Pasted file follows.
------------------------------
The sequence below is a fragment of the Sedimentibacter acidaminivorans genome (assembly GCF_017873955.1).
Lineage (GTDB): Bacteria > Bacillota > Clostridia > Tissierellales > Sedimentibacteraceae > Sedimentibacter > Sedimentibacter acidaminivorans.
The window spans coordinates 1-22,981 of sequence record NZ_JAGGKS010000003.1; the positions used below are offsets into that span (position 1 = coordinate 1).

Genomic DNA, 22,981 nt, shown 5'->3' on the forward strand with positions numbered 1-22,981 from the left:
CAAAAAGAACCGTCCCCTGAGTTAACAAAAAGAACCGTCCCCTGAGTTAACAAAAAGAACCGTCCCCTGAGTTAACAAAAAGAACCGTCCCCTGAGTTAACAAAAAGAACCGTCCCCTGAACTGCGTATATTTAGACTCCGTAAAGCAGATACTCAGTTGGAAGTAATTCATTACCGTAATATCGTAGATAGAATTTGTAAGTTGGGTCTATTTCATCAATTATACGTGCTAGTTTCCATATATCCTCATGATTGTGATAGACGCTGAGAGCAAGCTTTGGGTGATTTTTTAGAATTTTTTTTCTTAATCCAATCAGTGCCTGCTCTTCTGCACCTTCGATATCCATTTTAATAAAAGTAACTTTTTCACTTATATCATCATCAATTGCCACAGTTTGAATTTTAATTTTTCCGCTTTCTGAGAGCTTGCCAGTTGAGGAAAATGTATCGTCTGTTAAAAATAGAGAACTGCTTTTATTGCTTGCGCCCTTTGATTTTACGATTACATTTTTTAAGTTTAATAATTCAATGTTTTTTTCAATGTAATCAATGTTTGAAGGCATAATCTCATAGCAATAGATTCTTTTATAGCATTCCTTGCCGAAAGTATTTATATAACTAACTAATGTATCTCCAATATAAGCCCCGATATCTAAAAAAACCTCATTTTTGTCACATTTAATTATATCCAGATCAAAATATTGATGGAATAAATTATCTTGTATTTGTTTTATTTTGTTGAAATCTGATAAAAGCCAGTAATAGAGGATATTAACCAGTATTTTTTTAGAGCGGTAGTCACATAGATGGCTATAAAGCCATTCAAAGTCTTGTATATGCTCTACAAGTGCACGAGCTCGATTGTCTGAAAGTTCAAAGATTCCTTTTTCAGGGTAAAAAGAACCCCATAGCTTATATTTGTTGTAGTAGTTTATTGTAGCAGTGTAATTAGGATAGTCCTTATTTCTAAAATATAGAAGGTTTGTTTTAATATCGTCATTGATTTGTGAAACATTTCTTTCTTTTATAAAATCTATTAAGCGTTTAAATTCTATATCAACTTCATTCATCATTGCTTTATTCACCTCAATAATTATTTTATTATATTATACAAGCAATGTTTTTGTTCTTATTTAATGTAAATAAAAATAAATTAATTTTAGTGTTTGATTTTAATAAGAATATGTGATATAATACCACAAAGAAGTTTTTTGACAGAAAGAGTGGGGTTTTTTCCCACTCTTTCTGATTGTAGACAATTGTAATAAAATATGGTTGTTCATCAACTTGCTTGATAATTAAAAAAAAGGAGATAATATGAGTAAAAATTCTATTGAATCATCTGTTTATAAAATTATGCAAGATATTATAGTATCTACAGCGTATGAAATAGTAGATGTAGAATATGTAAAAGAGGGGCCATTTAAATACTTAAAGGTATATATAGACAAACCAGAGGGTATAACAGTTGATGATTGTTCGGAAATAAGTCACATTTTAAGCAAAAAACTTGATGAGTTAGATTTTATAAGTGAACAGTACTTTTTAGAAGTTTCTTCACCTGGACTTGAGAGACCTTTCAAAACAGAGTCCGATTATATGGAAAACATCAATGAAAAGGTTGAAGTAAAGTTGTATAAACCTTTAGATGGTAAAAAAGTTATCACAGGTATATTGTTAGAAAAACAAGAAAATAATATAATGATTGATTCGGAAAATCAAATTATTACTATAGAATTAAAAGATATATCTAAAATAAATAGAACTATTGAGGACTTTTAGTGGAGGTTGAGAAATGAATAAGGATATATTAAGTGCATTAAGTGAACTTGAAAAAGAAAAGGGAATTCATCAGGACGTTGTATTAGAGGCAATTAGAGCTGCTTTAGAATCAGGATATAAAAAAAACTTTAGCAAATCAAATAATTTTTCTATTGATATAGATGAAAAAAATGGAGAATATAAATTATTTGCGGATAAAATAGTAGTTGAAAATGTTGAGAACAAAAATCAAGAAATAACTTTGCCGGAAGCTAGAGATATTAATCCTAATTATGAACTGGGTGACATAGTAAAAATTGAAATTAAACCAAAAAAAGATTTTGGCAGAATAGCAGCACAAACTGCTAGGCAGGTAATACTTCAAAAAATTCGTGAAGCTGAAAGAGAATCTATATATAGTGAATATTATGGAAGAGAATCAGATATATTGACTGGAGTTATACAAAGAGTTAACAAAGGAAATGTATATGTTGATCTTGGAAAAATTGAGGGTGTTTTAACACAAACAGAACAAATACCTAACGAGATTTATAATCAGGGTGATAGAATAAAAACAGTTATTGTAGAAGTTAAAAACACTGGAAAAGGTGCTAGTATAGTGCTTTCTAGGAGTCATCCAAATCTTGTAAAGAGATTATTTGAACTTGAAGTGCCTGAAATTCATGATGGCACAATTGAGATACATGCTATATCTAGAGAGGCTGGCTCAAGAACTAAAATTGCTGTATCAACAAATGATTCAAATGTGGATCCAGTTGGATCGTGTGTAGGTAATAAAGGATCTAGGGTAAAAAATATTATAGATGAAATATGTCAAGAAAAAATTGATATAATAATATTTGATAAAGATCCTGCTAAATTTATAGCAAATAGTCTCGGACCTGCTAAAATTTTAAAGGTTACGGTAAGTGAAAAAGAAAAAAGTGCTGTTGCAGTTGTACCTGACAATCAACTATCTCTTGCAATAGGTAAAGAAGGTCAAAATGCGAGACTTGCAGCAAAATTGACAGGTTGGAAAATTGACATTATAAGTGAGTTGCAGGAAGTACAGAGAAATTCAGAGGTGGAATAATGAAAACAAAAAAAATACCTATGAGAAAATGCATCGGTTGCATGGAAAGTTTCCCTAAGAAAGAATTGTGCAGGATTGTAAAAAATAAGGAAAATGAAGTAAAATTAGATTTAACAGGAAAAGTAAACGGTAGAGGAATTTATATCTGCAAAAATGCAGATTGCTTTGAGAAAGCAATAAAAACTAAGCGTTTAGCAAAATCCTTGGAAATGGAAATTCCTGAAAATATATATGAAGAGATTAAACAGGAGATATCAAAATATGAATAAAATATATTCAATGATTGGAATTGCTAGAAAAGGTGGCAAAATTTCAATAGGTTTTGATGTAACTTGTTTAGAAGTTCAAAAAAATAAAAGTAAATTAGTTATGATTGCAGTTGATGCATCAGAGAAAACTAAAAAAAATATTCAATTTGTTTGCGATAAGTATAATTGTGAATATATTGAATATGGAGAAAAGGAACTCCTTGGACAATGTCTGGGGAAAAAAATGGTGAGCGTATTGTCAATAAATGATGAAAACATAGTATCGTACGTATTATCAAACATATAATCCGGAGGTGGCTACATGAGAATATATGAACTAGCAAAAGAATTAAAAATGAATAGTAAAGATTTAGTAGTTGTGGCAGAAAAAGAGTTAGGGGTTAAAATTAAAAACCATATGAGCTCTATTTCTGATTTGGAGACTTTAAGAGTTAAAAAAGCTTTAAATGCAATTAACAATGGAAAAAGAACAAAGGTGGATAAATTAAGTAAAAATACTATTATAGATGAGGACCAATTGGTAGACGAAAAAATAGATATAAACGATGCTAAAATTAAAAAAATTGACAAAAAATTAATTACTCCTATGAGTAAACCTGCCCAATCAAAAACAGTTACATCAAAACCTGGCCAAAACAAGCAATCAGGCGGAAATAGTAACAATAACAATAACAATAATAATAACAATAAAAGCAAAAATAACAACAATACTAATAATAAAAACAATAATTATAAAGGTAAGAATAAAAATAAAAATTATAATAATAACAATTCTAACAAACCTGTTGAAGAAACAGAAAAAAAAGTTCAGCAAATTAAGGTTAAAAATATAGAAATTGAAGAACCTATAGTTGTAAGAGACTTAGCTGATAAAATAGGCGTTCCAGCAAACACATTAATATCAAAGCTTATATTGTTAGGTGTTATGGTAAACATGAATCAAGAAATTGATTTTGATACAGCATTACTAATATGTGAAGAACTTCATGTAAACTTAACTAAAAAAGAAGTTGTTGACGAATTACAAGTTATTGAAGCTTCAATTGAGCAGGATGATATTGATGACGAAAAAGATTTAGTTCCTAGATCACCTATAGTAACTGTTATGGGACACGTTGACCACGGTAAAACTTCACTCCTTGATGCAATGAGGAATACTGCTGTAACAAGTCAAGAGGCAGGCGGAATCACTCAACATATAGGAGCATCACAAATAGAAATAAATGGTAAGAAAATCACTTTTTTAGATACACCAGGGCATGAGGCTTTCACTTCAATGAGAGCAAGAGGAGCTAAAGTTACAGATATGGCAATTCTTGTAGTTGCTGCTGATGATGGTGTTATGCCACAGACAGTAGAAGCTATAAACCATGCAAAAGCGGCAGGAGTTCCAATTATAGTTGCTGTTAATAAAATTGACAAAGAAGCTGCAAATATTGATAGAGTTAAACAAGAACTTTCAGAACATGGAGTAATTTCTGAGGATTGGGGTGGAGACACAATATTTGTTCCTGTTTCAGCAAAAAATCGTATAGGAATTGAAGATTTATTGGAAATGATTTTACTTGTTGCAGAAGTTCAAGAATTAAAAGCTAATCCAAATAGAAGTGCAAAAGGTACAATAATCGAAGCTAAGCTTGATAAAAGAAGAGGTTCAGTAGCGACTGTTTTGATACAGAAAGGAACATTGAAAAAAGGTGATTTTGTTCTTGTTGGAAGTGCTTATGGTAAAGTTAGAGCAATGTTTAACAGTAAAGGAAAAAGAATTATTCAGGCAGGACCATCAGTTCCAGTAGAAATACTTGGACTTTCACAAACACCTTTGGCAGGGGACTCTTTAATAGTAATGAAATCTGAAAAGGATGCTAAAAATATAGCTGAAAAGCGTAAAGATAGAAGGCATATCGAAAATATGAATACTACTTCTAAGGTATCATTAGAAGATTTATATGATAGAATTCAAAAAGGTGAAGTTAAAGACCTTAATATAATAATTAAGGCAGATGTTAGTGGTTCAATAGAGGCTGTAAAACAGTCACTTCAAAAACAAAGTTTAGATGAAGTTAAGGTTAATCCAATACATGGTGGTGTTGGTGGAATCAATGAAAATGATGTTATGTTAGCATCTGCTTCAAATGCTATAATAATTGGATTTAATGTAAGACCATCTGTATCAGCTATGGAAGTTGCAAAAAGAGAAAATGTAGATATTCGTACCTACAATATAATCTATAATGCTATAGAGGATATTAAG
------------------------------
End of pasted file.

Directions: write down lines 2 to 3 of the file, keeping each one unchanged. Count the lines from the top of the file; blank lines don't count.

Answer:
Lineage (GTDB): Bacteria > Bacillota > Clostridia > Tissierellales > Sedimentibacteraceae > Sedimentibacter > Sedimentibacter acidaminivorans.
The window spans coordinates 1-22,981 of sequence record NZ_JAGGKS010000003.1; the positions used below are offsets into that span (position 1 = coordinate 1).